World Trade Organization Symposium on Issues Confronting the World Trade System
WTO Headquarters, Geneva, 6-7 July 2001

Photos and RealAudio from Friday, 6 July - Opening Plenary
Other pages: July 6 PM: Work session #1 and Reception - July 7 AM: work session #2 - July 7 PM (Closing Plenary)

Chair Alimata Traore, Minister for Industry, Trade and Transport of Mali, opened the Symposium and welcomed participants. Recognizing trade as the motor of economic growth, she cautioned that developing countries and LDCs are at risk of being left at the sidelines. She said all stakeholders should be involved in the debate on the future of the world trading system, and underscored that NGOs can contribute to a more equitable and fair system.
Listen to Traore's opening remarks


Mike Moore, WTO Director-General, welcomed participants and said the Symposium should be made a permanent event. Welcoming more scrutiny of the WTO, especially through the debate on globalization, he called for greater engagement with civil society at the national level as well. He stressed the need to discuss the mandate of international organizations, noting that the WTO cannot be expected to cover everything.
Listen to Moore's statement


 View from the balcony of the main meeting room
during the opening Plenary.


Pascal Lamy, EU Commissioner for Trade, described the history of the relationship between the WTO and NGOs, noting that issues related to environmental regulation, labor standards and consumer protection are not new, and that NGOs should contribute to the debate.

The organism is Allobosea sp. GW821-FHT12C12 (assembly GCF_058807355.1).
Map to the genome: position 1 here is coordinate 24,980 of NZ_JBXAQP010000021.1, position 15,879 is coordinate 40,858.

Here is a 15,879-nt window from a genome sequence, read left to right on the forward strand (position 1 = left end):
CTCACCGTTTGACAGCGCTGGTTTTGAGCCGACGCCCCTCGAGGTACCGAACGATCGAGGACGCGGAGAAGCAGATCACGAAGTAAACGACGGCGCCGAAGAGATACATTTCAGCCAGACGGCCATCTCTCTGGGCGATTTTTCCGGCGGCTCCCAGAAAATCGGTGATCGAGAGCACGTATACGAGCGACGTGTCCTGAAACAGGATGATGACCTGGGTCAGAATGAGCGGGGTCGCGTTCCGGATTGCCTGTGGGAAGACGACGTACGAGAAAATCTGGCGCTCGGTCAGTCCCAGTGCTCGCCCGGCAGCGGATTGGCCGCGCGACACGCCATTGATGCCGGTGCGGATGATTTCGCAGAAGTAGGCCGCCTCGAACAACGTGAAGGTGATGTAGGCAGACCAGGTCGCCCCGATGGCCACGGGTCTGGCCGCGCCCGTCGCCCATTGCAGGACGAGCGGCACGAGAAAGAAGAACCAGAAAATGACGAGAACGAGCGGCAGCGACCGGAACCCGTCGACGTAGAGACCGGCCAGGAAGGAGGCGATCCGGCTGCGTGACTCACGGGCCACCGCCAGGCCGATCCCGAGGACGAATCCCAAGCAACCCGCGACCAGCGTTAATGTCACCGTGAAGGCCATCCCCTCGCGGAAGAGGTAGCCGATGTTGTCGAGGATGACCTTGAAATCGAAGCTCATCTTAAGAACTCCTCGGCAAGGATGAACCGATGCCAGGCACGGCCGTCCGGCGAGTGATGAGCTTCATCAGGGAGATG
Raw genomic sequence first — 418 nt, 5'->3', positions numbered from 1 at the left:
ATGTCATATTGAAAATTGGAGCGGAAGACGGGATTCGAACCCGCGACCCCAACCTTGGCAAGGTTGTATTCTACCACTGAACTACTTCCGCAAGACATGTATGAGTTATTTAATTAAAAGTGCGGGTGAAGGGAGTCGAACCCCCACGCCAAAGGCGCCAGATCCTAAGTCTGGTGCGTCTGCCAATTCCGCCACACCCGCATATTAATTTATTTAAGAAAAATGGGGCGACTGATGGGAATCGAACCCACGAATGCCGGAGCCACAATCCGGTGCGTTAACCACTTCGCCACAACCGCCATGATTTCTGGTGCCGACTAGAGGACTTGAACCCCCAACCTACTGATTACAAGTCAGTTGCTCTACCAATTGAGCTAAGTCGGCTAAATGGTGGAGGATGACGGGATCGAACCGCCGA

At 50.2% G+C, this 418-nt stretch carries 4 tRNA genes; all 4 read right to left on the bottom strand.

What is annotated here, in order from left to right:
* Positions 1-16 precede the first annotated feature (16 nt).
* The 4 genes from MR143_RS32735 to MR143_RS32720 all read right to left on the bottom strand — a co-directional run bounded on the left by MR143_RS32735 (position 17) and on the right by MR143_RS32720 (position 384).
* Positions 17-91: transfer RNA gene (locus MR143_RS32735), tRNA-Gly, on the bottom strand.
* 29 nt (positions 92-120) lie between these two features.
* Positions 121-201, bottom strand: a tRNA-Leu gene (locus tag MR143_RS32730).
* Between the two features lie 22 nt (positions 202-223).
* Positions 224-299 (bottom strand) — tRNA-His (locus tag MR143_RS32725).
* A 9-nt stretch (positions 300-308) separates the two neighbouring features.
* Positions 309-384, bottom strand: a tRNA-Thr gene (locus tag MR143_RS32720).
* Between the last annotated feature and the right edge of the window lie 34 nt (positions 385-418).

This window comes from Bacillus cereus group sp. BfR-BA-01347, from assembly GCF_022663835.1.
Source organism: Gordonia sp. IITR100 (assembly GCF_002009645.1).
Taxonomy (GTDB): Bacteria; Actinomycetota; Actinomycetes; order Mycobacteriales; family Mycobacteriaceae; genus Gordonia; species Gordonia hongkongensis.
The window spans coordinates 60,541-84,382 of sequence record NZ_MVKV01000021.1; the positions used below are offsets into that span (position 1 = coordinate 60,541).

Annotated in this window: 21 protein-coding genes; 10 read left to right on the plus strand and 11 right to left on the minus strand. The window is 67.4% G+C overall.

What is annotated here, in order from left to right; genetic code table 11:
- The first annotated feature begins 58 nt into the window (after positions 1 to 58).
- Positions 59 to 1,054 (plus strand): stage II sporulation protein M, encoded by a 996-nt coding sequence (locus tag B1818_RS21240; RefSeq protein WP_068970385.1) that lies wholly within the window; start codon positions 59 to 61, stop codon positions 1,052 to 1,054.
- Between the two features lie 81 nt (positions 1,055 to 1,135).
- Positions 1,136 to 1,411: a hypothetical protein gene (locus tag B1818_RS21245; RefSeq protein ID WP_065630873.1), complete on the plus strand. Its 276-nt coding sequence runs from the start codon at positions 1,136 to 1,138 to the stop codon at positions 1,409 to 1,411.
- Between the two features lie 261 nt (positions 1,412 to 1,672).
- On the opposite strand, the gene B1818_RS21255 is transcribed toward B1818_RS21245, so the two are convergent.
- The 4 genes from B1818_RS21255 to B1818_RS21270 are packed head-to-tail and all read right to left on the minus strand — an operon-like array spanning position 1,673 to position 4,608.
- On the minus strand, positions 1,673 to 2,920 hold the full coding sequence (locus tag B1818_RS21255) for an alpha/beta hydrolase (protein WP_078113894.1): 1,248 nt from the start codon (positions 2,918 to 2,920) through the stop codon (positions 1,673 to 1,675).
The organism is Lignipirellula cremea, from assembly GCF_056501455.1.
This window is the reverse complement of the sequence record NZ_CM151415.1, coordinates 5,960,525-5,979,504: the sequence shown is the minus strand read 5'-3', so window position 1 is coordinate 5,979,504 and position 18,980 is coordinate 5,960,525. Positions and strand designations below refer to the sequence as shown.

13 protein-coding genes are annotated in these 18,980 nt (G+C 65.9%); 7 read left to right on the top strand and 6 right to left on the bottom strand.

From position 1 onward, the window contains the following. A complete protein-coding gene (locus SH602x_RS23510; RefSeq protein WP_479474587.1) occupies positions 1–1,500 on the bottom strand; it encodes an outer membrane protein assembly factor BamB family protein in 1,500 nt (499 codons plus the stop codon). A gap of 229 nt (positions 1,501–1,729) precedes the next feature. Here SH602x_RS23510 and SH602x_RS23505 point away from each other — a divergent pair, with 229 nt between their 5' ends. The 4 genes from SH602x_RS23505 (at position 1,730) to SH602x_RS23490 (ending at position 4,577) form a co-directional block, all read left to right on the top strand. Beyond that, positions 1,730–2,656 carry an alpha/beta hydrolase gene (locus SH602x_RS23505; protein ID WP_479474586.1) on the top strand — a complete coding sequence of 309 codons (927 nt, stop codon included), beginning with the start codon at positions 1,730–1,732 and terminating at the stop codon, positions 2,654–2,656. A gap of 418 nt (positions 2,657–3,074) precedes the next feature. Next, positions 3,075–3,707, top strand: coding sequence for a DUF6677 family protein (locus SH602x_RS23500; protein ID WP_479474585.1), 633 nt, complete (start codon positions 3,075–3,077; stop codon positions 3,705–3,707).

Listen to Lamy's presentation

Dean Hirsch, President of World Vision International, described obstacles developing countries face in trade negotiations. Questioning whether freer trade promotes development, he pointed out studies indicating that in many cases, today's strongest economies initially developed through the use of policies that are now illegal under WTO rules.
Listen to Hirsch's presentation

Jamie Serra, President, Serra Associates and former Minister of Trade of Mexico, stressed exports as the most important engine of growth in emerging economies. He highlighted the relationship between trade and environmental and labor protection, arguing that as income sufficiently increases, so do environmental standards and as the volume of exports increases, so do labor standards and compliance. Therefore, trade sanctions would end up hurting rather than helping the environment and labor.
Listen to Serra's presentation

George Soros, Chairman of the Soros Fund Management and the Open Society Institute, noted that although the WTO is in many ways the most advanced and fully developed international institution, its detractors have valid criticisms. He observed that free trade and markets can only produce private wealth, and are not designed to serve other objectives such as human rights or environmental protection.
Listen to Soros' presentation
View from the stage


The dias, from left to right: Soros, Lamy, Moore, Traore, Alan Frank (Director of External Relations, WTO), Hirsch and Serra.

Go to: July 6 PM: Work session #1 and Reception - July 7 AM: work session #2 - July 7 PM (Closing Plenary)
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